But if you use multiple uplinks from your switch for each vlan to different interfaces in pfsense - you would create vlan IDs in the switch.. lets call them 100, 200 and 300. To pfsense these might just be em1, em2 and em3 of its interfaces with different networks on them 192.168.1, .2 and .3 lets call them.

    You might just call these "lan" segments or network segments..  But they are clearly marked in the switch as "vlan" because they are to the switch!  You have broken up your switch into multiple virtual layer2 segments.

    Keep in mind even the default vlan is 1..  Still a vlan to the switch ;)  So while I agree just debating semantics here.. You will hear vlan used to just represent a different network segment, but if your troubleshooting a problem you really need to know is it being tagged and that is where the problem is or is native? etc..

    If you have multiple separate subnets on the same logical network segment (or a broadcast domain in other words)

    No you could not – The correct technical term for such a thing is BORKED ;)



  • The important thing that I've grasped here is that I needed to understand what a switch is capable of.  If I run three different LANs - one for normal user traffic, one for management and one for backup traffic, I don't want the backup traffic to impact the performance of the other LANS.  From the conversation above, and what my techie at work said, if the three LANs share a switch, then the backup traffic WILL impact the other two LANs because it's on the same switch, regardless of the fact that they are in disjoint networks i.e 192.168.2 v 192.168.2 v 192.168.3 or whatever.  The fact that they're using the same switch makes them VLANs.  If they were connected to different switches then they'd be LANS.  That's my understanding, anyway.


  • Netgate

    I guess that depends on what the definition of "impact" is.

    On any decent switch you should be able to run multi-gigabit traffic on one VLAN without "impacting" the other VLANs on the switch in any measurable capacity.

    Again, this depends on how the VLANs are "trunked/tagged" on the physical ports.


  • Rebel Alliance Global Moderator

    "what my techie at work said, if the three LANs share a switch, then the backup traffic WILL impact the other two LANs because it's on the same switch"

    You might want to find a new techie ;)

    Pretty much every switch on the market has a backplane fast enough to move packets even if all of their ports were saturated.. Or really really close to it!!

    So for example the switching cap of my sg300-10 is 20gpbs.. It only has 10 ports..  So yeah it should be able to handle all 10 of those interfaces pegged to hilt..  What switches do you have, look up what the specs are.. Your total switching capacity should exceed what your total number of ports is, etc.  Now not saying that traffic in 1 vlan might not cause you problems..  If you have something sucking up the cpu of the switch then it could hurt all clients on the switch.. Something sending malformed packets or errors, etc. etc.

    What sounds like he is saying is machine 1 is talking to machine 2 using ports 1 and 2 of the switch.. Their traffic will impact or slow down machines 3 and 4 talking to each other on ports 3 and 4.. Which just isn't true at all..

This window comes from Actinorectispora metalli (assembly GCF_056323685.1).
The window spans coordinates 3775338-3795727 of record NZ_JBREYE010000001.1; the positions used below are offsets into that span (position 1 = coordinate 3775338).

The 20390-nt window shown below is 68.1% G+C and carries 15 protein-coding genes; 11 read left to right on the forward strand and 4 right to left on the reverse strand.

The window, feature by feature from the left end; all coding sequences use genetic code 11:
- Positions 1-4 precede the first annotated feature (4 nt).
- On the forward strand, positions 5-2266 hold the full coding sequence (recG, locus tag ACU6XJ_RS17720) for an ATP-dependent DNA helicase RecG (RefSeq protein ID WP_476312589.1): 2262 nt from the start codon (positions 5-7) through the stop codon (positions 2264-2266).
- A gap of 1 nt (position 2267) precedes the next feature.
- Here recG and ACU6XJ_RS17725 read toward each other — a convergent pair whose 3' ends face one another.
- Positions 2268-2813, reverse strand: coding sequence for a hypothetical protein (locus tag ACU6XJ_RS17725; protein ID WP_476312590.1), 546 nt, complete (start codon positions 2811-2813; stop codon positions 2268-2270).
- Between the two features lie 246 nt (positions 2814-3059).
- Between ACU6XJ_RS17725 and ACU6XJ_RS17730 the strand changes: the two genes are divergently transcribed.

Where you have to be careful is how much traffic you have running on a trunk uplink, or how much intervlan traffic you have.  Since vlan A talking to vlan B via a trunk port to router/firewall..  So while the router/firewall might be easy handle say 1 gbps..  Your physical interface with vlans on it now becomes shared bandwidth..  So if computer in vlan A wants to send traffic to computer in vlan B and those are the same physical interface your traffic is taking a hairpin and you will be limited by the physical speed of the interface shared between all the vlans on that trunk.

    If this is your case this is when you want multiple uplinks from your switches and spread your vlans across multiple physical interfaces or if possible use an uplink for each vlan so that you don't hairpin traffic.


  • Netgate

    Sounds like that particular techie shouldn't be allowed anywhere near your Cisco Nexus 9000.


  • Rebel Alliance Global Moderator

    Just looked up nexus 9508.,.. The system switching capacity is 30Tbps – that is a T not a B.. Tera!!

    http://www.cisco.com/c/en/us/products/collateral/switches/nexus-9000-series-switches/solution-brief-c22-730049.html

    Maximum Fabric Bandwidth per Slot 3.84 Tbps
    Maximum Fabric Bandwidth per System 30 Tbps



  • You might want to find a new techie ;)

    Pretty much every switch on the market has a backplane fast enough to move packets even if all of their ports were saturated.. Or really really close to it!!

    Ha!  That's what I was looking for! :)  my B.S. detector went on full alert when he started digging his hole …. but I wouldn't just argue for the sake of it if I had nothing to back it up with.  My suspicion is that the switch would be a little cleverer than he was suggesting.  Luckily we've got (so I'm told, because they're "too busy" at the moment) a couple of proper network engineers .... he's one of those people who just like to prove he knows more than you, not matter how little more he knows.



  • Thanks for the clarification John.  Yeah if using the PVID to direct native (untagged) traffic to a VLAN it could be though of as either a native LAN or VLAN depending on the context.  Such as troubleshooting, etc.